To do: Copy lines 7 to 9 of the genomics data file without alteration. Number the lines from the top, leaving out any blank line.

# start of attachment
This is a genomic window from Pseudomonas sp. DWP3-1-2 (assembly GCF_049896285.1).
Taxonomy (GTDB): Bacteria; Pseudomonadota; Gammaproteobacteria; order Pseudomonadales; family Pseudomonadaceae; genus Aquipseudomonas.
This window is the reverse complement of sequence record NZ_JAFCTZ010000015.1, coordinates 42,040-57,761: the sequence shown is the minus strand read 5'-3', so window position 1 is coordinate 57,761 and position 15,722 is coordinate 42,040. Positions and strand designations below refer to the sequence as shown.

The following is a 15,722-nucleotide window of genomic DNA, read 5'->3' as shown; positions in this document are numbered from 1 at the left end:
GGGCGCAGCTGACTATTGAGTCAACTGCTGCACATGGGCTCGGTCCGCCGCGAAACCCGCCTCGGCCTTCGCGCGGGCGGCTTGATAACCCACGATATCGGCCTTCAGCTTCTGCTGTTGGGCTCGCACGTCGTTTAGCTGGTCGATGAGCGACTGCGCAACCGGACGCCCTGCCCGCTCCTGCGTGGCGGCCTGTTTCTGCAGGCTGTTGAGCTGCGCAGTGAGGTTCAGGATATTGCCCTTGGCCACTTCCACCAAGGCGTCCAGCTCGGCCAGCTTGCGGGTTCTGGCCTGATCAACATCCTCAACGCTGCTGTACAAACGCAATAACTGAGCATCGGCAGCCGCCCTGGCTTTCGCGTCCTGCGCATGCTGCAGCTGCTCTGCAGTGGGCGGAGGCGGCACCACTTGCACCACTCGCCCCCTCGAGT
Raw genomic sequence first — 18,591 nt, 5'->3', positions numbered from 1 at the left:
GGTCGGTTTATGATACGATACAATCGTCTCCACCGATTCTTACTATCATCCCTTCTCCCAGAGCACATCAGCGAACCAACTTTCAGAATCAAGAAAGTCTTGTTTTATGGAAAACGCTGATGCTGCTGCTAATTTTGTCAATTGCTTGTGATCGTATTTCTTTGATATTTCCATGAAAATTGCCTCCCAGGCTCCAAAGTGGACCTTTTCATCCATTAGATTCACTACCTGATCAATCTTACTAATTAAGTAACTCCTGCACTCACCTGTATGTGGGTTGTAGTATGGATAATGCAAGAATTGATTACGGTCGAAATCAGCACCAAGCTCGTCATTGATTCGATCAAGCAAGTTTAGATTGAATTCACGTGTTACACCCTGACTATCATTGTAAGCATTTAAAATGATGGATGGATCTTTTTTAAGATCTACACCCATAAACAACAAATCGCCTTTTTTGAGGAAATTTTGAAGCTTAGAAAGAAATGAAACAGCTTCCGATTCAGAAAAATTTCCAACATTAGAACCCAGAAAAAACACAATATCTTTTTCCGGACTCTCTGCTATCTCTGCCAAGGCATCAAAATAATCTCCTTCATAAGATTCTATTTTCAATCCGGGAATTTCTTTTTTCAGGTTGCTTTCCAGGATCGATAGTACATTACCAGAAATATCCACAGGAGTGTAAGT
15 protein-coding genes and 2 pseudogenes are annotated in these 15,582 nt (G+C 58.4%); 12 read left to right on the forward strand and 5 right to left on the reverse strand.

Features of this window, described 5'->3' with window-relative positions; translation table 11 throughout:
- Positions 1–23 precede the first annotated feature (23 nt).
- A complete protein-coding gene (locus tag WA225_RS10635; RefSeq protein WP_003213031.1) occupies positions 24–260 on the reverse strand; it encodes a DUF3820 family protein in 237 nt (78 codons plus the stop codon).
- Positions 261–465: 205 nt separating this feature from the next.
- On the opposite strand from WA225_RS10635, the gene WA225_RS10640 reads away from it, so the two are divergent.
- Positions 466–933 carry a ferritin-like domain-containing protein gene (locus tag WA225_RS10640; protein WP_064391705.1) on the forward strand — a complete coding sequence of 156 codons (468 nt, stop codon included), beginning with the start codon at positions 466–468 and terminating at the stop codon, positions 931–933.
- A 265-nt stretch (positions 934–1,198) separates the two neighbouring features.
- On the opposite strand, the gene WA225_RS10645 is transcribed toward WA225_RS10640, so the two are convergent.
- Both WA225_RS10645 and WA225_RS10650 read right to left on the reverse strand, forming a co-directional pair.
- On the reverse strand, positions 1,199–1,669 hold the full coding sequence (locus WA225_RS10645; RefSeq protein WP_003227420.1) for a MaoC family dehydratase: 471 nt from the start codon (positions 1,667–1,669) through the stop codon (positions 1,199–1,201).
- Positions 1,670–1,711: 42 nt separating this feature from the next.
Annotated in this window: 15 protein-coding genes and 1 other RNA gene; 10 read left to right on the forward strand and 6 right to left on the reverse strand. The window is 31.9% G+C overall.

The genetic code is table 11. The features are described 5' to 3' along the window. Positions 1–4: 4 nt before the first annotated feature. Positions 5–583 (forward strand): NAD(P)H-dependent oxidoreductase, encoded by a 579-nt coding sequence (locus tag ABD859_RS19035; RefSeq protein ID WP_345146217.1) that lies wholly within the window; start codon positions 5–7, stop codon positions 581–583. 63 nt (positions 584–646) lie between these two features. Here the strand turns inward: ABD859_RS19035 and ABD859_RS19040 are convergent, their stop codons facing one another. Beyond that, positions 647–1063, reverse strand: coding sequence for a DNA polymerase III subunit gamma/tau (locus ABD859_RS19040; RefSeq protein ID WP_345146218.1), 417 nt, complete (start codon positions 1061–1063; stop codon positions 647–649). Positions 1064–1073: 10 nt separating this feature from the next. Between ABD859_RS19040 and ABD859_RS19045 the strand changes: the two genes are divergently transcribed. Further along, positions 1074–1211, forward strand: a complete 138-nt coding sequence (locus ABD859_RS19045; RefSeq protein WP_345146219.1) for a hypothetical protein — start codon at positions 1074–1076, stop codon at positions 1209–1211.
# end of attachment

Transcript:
GGTCGGTTTATGATACGATACAATCGTCTCCACCGATTCTTACTATCATCCCTTCTCCCAGAGCACATCAGCGAACCAACTTTCAGAATCAAGAAAGTCTTGTTTTATGGAAAACGCTGATGCTGCTGCTAATTTTGTCAATTGCTTGTGATCGTATTTCTTTGATATTTCCATGAAAATTGCCTCCCAGGCTCCAAAGTGGACCTTTTCATCCATTAGATTCACTACCTGATCAATCTTACTAATTAAGTAACTCCTGCACTCACCTGTATGTGGGTTGTAGTATGGATAATGCAAGAATTGATTACGGTCGAAATCAGCACCAAGCTCGTCATTGATTCGATCAAGCAAGTTTAGATTGAATTCACGTGTTACACCCTGACTATCATTGTAAGCATTTAAAATGATGGATGGATCTTTTTTAAGATCTACACCCATAAACAACAAATCGCCTTTTTTGAGGAAATTTTGAAGCTTAGAAAGAAATGAAACAGCTTCCGATTCAGAAAAATTTCCAACATTAGAACCCAGAAAAAACACAATATCTTTTTCCGGACTCTCTGCTATCTCTGCCAAGGCATCAAAATAATCTCCTTCATAAGATTCTATTTTCAATCCGGGAATTTCTTTTTTCAGGTTGCTTTCCAGGATCGATAGTACATTACCAGAAATATCCACAGGAGTGTAAGT
15 protein-coding genes and 2 pseudogenes are annotated in these 15,582 nt (G+C 58.4%); 12 read left to right on the forward strand and 5 right to left on the reverse strand.

Features of this window, described 5'->3' with window-relative positions; translation table 11 throughout: